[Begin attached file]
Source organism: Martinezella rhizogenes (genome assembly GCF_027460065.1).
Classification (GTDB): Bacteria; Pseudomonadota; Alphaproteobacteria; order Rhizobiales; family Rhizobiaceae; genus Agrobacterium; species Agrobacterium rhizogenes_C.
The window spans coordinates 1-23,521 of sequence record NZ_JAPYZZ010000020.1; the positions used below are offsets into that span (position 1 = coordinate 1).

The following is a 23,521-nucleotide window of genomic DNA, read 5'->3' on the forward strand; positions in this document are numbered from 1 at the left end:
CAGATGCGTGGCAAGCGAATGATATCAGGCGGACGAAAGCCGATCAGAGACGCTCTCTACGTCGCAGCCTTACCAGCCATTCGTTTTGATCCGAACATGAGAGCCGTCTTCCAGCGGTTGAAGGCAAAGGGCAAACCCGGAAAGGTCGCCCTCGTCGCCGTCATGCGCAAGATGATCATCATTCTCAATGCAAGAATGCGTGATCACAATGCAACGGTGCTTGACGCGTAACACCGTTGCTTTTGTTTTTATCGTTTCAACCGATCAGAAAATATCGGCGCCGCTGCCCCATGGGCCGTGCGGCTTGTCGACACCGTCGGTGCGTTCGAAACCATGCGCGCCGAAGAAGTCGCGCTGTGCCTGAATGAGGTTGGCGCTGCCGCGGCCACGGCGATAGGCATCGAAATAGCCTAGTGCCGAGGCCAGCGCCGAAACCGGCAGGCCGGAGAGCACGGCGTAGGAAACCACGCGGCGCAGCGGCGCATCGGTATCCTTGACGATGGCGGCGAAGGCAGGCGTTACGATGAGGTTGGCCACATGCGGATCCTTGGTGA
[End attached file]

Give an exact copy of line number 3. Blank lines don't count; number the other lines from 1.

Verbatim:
The window spans coordinates 1-23,521 of sequence record NZ_JAPYZZ010000020.1; the positions used below are offsets into that span (position 1 = coordinate 1).